I'm going to take a break from what has become maybe a little common for me, I guess--some degree of dissatisfaction about the direction of the country, the state of politics, the perfidy of the Right, the general deterioration of just about everything--except, dare I say it, not the Texas Rangers' season at this point: my team has won 8 of the last 10 on the wings of simply great pitching for this team. They won another tonight, beating Seattle 7-1, down in Arlington. I cannot tell you how happy it makes me when my baseball team is going great!
But back to the point: a break from the usual focus to talk about technology. Specifically the search engine that's become a verb. Google.* How many times today did you google something? Did you know you can find out? Yep: www.google.com/history. You might have to enter your Google password, but you only have to do that once. And then you'll have a whole world of information open up to you. All your searches--images, maps, web sites, etc.--when, if you clicked on any results, etc., etc., etc. Try it. By the way, as of this moment, I've performed 7,357 total Google searches.
And while you're at it, check out the new features that are now on just the regular ole search. You can read about them here and here. I cannot let these enhancements to everyone's searching life pass by without just a few words. But check it out yourself. We're talking about just a plain old garden-variety Google search. You can specialize searches in a whole bunch of ways. Look in forums, videos, reviews. Think how easy this makes finding out about that new book, movie, CD you just heard about. Think about how effortlessly you can find Van Morrison videos. You can isolate the time frame for searches--yesterday? last week? in the last 30 days? And there are some other helpful and fun bells and whistles: a time line feature. I tried "Vicksburg" and found search hits with material back to 1860. (Chicago Trib archive site.) You can also view search results with your term the hub of a spoke of related search subdivisions.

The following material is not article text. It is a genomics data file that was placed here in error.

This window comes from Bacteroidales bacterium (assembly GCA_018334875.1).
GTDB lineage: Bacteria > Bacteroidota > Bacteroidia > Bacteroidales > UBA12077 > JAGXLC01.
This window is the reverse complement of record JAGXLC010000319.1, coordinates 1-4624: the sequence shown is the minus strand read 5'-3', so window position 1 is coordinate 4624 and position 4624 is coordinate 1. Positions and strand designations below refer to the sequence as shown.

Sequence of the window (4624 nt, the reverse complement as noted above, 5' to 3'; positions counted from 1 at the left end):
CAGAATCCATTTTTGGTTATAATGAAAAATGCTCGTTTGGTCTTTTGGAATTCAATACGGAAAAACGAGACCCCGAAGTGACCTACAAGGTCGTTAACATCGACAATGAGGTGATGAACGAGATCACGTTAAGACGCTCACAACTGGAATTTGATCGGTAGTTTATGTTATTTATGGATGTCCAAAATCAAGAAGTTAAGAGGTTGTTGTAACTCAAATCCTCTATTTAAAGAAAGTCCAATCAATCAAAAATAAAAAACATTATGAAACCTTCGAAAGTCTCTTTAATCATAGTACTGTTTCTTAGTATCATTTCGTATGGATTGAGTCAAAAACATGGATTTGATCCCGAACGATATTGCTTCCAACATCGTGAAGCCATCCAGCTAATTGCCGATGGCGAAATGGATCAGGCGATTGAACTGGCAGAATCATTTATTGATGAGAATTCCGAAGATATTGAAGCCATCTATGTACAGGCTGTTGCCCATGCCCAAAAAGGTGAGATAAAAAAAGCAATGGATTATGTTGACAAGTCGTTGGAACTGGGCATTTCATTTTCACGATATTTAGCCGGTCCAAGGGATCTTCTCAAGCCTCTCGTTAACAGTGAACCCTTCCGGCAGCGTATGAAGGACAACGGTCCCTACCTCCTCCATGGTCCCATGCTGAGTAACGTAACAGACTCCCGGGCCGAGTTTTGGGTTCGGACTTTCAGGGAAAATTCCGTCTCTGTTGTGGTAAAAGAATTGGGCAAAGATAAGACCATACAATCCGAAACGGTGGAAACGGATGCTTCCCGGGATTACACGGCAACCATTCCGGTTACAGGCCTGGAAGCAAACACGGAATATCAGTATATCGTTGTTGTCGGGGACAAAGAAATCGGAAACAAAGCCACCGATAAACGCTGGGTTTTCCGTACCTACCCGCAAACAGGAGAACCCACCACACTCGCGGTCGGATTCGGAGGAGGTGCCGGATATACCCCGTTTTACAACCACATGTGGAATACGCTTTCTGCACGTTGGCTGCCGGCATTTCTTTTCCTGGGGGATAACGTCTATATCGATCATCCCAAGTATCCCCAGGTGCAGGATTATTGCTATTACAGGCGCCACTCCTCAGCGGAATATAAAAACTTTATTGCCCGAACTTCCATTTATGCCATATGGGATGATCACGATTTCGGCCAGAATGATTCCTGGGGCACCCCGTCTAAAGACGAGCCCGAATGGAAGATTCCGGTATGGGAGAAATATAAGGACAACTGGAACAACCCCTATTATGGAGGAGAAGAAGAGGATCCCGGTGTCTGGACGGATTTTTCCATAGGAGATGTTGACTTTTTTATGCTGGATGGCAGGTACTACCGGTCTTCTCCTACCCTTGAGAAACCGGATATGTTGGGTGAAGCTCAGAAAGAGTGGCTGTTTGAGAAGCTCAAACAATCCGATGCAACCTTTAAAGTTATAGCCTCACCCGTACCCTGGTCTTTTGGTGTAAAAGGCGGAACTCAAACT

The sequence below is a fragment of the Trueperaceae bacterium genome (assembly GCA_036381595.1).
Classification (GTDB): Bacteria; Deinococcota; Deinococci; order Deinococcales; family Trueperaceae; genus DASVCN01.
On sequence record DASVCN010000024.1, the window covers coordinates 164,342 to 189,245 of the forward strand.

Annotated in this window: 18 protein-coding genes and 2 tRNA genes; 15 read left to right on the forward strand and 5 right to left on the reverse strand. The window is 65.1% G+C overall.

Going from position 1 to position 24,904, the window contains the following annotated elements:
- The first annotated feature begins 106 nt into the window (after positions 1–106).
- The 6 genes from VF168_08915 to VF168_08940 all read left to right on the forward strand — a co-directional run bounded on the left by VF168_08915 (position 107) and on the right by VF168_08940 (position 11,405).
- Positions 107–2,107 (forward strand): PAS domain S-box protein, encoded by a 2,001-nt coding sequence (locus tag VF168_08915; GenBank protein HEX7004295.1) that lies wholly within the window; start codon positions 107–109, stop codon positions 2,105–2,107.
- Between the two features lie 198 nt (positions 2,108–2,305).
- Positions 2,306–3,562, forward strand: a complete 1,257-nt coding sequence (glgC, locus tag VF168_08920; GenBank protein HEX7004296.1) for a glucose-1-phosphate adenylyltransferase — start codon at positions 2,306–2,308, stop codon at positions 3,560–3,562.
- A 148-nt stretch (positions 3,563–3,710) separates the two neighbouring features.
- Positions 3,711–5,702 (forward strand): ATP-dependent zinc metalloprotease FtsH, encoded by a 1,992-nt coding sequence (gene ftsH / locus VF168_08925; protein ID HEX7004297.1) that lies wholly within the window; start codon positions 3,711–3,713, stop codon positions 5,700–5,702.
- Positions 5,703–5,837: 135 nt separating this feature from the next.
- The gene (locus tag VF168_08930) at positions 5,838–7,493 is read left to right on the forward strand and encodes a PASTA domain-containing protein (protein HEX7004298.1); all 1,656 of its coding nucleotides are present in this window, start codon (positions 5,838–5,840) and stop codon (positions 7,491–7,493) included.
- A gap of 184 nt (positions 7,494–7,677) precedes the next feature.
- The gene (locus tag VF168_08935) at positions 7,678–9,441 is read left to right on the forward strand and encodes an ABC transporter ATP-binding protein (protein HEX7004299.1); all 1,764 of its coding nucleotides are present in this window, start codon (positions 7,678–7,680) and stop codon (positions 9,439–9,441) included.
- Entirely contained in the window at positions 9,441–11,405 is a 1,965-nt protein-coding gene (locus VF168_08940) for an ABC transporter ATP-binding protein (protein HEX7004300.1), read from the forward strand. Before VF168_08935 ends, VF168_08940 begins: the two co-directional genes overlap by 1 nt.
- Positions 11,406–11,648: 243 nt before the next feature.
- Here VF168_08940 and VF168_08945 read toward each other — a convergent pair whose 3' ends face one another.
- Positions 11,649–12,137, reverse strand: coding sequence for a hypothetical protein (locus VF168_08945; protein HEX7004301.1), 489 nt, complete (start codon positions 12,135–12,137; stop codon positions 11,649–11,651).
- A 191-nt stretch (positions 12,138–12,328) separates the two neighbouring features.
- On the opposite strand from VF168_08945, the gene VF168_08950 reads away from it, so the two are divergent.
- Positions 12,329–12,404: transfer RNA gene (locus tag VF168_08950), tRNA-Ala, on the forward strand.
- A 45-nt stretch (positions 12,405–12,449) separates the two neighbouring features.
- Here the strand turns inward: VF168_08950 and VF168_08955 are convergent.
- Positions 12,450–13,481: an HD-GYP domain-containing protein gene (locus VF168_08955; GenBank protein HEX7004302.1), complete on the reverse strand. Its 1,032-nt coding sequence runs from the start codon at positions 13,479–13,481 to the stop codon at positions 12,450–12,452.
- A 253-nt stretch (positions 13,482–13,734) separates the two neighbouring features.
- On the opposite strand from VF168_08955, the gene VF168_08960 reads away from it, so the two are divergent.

Did you know there's a whole bunch of other things you can do just right in the normal Google search window? Get definitions, do math, convert currency, get the weather, get the time at other places in the world, get sports scores, and more, more, more. Okay. I'll be the first to admit it. I love all this stuff. I've been an information junkie all my life. I'm a historian by profession. I eat research up, and anything that helps me ferret out the useful but obscure source . . . well, I'm for it! So Google's always been fun for me, as well as useful. So new features? Bring 'em on.
(How do you like the Oklahoma Google logo above that I found with "Google logo" as the search term for an image search?)
*There's a ton, a TON, of other Google specialized tools besides the standard search. Ones that I find particularly helpful are: news, bookmarks, Earth, books, scholar, archive--this one searches news archives.